What is your professional background?
After graduating in Mechanical Engineering from the University of Utah, USA, I started my career at Morton-Thiokol which was the company in charge of conceiving the Space Shuttle Challenger's powder engines. I first ran the Mechanical Properties Laboratory; after a moment, I moved on to research and development. Later on, I worked on a project for a composite tank of compressed natural gas, which was finally patented. When Morton-Thiokol was bought out by ATK, I mainly worked on the commercial and strategic development of composite structures. I left ATK for the presidency of Exelis Aerostructures Division, which finally merged with Albany. After overseeing the merger, I left Albany to join Solvay.
What interests you in composite materials?
The possibility of modifying the properties according to the needs. For example, if you need a stiffer airplane wing, you can add fiber, but only where it's needed. By contributing to optimization and lightening, composite materials are not only an economic asset, but also an ecological one.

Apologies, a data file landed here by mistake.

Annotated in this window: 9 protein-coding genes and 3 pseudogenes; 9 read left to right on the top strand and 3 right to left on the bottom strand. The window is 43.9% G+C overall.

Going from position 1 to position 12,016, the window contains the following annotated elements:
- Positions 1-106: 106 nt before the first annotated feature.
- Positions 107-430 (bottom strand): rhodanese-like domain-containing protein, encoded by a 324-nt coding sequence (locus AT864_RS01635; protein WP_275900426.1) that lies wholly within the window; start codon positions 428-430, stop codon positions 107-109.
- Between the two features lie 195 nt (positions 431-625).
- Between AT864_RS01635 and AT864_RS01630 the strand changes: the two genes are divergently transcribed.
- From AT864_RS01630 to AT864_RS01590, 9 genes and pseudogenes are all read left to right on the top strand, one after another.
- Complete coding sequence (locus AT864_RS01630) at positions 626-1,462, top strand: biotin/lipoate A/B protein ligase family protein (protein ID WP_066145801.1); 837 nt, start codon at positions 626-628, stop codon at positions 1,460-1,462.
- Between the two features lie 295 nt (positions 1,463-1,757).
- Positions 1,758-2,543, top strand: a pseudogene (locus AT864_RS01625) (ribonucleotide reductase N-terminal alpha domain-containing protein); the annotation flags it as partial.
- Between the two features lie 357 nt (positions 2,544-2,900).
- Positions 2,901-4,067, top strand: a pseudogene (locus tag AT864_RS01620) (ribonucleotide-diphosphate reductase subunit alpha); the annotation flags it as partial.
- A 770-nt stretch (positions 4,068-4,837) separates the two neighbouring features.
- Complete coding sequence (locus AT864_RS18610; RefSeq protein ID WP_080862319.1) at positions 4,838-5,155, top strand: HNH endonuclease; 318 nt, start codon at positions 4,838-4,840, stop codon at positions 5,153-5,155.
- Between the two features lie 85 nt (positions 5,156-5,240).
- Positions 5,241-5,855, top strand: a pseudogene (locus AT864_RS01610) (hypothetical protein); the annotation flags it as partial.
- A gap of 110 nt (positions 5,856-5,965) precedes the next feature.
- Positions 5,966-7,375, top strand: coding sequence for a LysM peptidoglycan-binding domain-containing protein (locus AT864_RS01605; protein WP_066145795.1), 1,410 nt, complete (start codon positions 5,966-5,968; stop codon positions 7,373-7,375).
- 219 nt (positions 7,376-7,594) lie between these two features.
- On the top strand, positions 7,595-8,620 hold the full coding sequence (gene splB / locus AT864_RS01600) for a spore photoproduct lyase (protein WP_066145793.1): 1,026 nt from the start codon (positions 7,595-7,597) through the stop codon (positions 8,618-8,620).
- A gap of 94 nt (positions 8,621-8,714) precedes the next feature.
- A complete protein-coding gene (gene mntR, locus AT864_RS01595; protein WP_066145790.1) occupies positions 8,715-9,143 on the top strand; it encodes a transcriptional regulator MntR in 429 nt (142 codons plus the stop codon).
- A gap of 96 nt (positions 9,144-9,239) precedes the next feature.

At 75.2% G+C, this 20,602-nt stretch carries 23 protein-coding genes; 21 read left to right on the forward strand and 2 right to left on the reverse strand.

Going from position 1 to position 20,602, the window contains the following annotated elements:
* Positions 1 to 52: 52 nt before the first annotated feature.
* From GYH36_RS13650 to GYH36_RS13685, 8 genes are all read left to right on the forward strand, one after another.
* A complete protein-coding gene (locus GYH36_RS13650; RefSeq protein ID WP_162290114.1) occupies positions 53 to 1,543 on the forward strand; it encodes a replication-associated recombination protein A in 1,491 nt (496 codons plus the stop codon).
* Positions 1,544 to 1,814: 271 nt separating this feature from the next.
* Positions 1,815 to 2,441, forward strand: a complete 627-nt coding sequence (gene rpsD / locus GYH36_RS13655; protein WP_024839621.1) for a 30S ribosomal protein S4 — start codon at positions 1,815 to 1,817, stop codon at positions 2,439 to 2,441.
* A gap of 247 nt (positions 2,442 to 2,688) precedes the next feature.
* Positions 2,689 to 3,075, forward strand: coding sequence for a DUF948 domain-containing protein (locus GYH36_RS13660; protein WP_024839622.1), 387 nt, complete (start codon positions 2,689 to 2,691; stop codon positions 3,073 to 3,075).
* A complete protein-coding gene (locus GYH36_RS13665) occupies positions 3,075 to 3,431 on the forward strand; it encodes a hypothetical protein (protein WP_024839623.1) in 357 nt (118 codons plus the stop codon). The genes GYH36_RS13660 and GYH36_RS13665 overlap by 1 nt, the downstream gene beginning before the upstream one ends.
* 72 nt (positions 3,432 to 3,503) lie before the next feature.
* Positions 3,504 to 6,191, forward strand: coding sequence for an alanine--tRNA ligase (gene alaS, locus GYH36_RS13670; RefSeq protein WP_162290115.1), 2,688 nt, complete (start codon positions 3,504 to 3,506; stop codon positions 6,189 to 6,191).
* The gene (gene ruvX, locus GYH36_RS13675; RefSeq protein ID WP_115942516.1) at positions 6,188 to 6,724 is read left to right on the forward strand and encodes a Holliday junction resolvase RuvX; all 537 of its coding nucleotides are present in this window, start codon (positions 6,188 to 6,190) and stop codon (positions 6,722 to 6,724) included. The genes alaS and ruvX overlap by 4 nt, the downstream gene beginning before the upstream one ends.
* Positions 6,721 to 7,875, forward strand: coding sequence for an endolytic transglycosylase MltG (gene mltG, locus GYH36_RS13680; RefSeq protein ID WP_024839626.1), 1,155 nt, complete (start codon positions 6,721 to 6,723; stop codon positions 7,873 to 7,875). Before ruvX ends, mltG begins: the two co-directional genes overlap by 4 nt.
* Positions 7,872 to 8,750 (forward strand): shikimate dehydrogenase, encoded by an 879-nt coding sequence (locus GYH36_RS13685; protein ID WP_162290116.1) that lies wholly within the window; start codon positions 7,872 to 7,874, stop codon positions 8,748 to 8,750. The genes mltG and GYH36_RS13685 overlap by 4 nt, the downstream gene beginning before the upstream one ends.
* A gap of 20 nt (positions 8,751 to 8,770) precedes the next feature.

What was your first impression when you joined Solvay?
When I started working for Solvay, I was pleasantly surprised by the large number of brilliant minds among the collaborators of the Group, all of them totally involved in their work. I was also impressed by Solvay's progress in technologies that play a key role in the industrialization of composites.
How do you dream about Solvay's future?
I dream that Solvay will become a vertically integrated composite materials manufacturer, and leader in the markets it serves. I wish the structures for the oil and gas industry, as well as for aerospace and automotive, are mostly composed of our solutions based on composite materials.